International credit rating agency Moody's lowered its outlook on the Russian banking system Monday to negative on the back of global economic fears.
Addressing the credit conditions in the market for the next 10 to 18 months, the report suggested that the poor performance of the world economy coupled with the adverse effects of the sovereign debt crisis in Europe will cause a contraction in liquidity, slow credit growth and pressure on asset quality.
A negative outlook is one that is likely to be marked by "volatility and uncertain conditions," Moody's said. The "stable" label, which the sector had previously enjoyed, denotes an environment likely to generate sustainable profitability.
The survey of 111 financial institutions justified its prognosis for the banking sector through the identification key problem areas. It said Russian banks are exposed to contagion from global markets, that depositor confidence is low, asset quality is weak, poor corporate governance is endemic and that there are regulatory deficiencies.
"Global financial market volatility, reduced access to wholesale funding, continued capital flight and downward pressure on the ruble have already led to a liquidity squeeze in the Russian banking system," Moody's vice president and report author Yevgeny Tarzimanov said in written comments.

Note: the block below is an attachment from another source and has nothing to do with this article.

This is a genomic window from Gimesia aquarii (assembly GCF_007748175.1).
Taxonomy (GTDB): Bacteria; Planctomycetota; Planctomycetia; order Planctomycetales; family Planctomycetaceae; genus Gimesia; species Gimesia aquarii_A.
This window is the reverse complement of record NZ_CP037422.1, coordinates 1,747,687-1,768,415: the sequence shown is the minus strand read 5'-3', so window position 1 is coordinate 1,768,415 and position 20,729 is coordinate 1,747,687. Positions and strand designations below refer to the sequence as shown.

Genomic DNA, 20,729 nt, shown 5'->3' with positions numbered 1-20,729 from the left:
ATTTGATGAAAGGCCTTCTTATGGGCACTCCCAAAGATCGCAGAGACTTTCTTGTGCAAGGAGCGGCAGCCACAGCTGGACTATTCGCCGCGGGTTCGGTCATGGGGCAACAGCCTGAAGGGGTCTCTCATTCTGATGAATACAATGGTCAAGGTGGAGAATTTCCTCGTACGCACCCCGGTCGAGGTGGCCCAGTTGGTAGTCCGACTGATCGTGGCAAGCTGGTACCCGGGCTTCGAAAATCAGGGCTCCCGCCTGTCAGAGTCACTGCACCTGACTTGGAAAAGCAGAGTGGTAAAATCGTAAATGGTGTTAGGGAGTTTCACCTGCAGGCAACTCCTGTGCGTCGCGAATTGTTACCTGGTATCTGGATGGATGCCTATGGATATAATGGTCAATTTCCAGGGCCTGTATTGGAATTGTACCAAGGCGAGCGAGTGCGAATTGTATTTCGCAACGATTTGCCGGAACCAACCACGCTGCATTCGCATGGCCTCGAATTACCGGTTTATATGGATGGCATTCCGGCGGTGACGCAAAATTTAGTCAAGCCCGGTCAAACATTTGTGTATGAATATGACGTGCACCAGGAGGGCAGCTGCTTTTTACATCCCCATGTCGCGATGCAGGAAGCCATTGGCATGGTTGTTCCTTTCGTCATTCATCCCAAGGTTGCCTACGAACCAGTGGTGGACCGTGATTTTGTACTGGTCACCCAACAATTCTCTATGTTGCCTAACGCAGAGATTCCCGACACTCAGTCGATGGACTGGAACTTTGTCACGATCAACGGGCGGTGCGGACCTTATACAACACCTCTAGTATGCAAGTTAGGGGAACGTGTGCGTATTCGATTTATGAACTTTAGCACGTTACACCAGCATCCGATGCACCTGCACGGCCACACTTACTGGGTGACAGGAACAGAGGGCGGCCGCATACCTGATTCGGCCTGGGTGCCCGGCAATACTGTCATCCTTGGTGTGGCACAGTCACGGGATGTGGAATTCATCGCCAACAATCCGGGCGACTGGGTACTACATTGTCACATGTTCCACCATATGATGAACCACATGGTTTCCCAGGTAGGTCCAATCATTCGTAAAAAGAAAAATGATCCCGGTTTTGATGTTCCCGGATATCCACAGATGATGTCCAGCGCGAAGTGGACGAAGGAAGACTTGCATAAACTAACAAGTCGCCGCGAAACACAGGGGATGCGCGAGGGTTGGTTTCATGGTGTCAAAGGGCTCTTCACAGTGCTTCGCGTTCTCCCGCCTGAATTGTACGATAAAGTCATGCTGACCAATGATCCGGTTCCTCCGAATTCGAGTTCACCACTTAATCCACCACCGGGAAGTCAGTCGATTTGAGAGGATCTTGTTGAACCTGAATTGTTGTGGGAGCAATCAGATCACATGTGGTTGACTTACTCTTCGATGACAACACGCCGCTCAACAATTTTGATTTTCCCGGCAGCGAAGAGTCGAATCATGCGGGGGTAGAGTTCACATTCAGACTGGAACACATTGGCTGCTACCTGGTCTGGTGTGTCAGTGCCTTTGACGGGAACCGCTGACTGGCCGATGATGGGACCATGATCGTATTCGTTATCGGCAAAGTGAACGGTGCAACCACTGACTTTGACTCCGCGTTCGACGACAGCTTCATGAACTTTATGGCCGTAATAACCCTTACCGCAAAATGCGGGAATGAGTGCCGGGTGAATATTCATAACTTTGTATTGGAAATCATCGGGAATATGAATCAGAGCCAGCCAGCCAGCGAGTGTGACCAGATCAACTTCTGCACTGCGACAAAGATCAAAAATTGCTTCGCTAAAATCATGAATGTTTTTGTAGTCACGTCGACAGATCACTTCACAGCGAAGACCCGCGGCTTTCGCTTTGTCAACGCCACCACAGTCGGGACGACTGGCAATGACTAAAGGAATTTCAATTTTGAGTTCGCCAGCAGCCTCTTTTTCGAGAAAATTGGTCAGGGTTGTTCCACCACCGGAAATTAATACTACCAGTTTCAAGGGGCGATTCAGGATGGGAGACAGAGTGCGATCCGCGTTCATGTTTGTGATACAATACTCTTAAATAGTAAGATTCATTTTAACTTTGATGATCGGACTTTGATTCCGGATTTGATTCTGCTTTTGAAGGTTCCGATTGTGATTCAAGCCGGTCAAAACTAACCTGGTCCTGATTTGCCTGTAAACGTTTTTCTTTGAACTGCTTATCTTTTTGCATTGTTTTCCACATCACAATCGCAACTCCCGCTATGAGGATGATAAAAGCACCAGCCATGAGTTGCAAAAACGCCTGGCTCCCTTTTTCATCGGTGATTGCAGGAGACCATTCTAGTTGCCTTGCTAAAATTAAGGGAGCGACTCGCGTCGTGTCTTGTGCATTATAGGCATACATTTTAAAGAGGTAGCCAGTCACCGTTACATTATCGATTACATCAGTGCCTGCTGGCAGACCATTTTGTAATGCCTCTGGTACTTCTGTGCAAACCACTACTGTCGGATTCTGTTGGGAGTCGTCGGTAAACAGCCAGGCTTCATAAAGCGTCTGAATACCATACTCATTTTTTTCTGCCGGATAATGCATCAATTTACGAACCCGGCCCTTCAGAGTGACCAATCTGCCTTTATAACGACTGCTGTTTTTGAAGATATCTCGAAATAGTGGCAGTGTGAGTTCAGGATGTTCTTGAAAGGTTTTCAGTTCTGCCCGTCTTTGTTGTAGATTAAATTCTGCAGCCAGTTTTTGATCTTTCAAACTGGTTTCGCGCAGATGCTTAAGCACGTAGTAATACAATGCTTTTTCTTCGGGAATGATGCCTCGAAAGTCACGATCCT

In September, the ruble lost 10 percent against the dollar, and Russia's stocks have seen significant falls in recent months in line with international trends.
Moody's said Russia's gross domestic product growth in 2012 would fall to 2.8 percent, from an estimated 3.8 percent this year. Prime Minister Vladimir Putin said last week that growth would be above 4 percent in 2011.
But the report said government support for Russian creditors was an important strength for the sector, and that the state had already begun assistance to maintain liquidity.
Many experts believe that the Russian banking system is in a much stronger position to weather a crisis today than it was in 2008.
"Bankers are much calmer. They have accumulated experience, [and] they are ready," Anatoly Aksakov, president of the association of regional banks said Friday.
But Richard Hainsworth, director of RusRating, an independent bank rating agency, told The Moscow Times that it was not a global economic downturn that would hurt Russia, but the decisions made by Russia.
Hainsworth said it was Russia's brief war with Georgia that really spooked investors in 2008, rather than global problems, and stressed that domestic decisions were also of paramount importance today.
"There is a problem in the world, but it will not affect Russia unless Russia catalyses the uncertainty," he said.